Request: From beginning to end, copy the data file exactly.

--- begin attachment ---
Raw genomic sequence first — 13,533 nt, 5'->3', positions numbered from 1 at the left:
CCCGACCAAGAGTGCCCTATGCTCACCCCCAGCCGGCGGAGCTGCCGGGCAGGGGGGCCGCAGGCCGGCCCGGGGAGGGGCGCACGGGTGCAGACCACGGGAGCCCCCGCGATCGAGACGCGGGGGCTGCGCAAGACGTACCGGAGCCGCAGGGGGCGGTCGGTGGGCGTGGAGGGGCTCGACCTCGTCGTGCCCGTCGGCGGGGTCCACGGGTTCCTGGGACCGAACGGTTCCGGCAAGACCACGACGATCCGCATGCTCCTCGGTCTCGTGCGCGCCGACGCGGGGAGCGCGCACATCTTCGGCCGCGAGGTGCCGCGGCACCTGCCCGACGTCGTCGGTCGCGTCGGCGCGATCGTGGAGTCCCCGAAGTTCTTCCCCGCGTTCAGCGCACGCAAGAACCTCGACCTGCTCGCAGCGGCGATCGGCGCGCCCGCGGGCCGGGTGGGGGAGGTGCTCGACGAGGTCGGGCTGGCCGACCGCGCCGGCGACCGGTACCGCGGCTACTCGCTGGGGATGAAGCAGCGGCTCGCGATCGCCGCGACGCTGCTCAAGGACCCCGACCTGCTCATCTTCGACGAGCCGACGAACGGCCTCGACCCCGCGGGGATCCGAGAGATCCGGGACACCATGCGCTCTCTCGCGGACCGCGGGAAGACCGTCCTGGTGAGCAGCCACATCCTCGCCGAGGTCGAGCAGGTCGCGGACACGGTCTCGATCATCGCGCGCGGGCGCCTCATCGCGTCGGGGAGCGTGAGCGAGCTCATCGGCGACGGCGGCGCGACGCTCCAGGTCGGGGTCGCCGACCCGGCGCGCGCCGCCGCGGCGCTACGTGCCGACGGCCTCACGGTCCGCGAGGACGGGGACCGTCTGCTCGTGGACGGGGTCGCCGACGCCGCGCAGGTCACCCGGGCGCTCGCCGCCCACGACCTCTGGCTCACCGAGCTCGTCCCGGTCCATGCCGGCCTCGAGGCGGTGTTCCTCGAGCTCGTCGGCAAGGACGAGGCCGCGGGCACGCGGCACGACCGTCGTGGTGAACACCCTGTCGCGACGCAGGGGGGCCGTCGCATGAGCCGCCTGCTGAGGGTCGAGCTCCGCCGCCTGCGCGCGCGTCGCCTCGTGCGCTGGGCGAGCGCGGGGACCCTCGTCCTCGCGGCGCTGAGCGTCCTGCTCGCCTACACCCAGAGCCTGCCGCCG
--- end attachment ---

Raw genomic sequence first — 13,533 nt, 5'->3', positions numbered from 1 at the left:
CCCGACCAAGAGTGCCCTATGCTCACCCCCAGCCGGCGGAGCTGCCGGGCAGGGGGGCCGCAGGCCGGCCCGGGGAGGGGCGCACGGGTGCAGACCACGGGAGCCCCCGCGATCGAGACGCGGGGGCTGCGCAAGACGTACCGGAGCCGCAGGGGGCGGTCGGTGGGCGTGGAGGGGCTCGACCTCGTCGTGCCCGTCGGCGGGGTCCACGGGTTCCTGGGACCGAACGGTTCCGGCAAGACCACGACGATCCGCATGCTCCTCGGTCTCGTGCGCGCCGACGCGGGGAGCGCGCACATCTTCGGCCGCGAGGTGCCGCGGCACCTGCCCGACGTCGTCGGTCGCGTCGGCGCGATCGTGGAGTCCCCGAAGTTCTTCCCCGCGTTCAGCGCACGCAAGAACCTCGACCTGCTCGCAGCGGCGATCGGCGCGCCCGCGGGCCGGGTGGGGGAGGTGCTCGACGAGGTCGGGCTGGCCGACCGCGCCGGCGACCGGTACCGCGGCTACTCGCTGGGGATGAAGCAGCGGCTCGCGATCGCCGCGACGCTGCTCAAGGACCCCGACCTGCTCATCTTCGACGAGCCGACGAACGGCCTCGACCCCGCGGGGATCCGAGAGATCCGGGACACCATGCGCTCTCTCGCGGACCGCGGGAAGACCGTCCTGGTGAGCAGCCACATCCTCGCCGAGGTCGAGCAGGTCGCGGACACGGTCTCGATCATCGCGCGCGGGCGCCTCATCGCGTCGGGGAGCGTGAGCGAGCTCATCGGCGACGGCGGCGCGACGCTCCAGGTCGGGGTCGCCGACCCGGCGCGCGCCGCCGCGGCGCTACGTGCCGACGGCCTCACGGTCCGCGAGGACGGGGACCGTCTGCTCGTGGACGGGGTCGCCGACGCCGCGCAGGTCACCCGGGCGCTCGCCGCCCACGACCTCTGGCTCACCGAGCTCGTCCCGGTCCATGCCGGCCTCGAGGCGGTGTTCCTCGAGCTCGTCGGCAAGGACGAGGCCGCGGGCACGCGGCACGACCGTCGTGGTGAACACCCTGTCGCGACGCAGGGGGGCCGTCGCATGAGCCGCCTGCTGAGGGTCGAGCTCCGCCGCCTGCGCGCGCGTCGCCTCGTGCGCTGGGCGAGCGCGGGGACCCTCGTCCTCGCGGCGCTGAGCGTCCTGCTCGCCTACACCCAGAGCCTGCCGCCG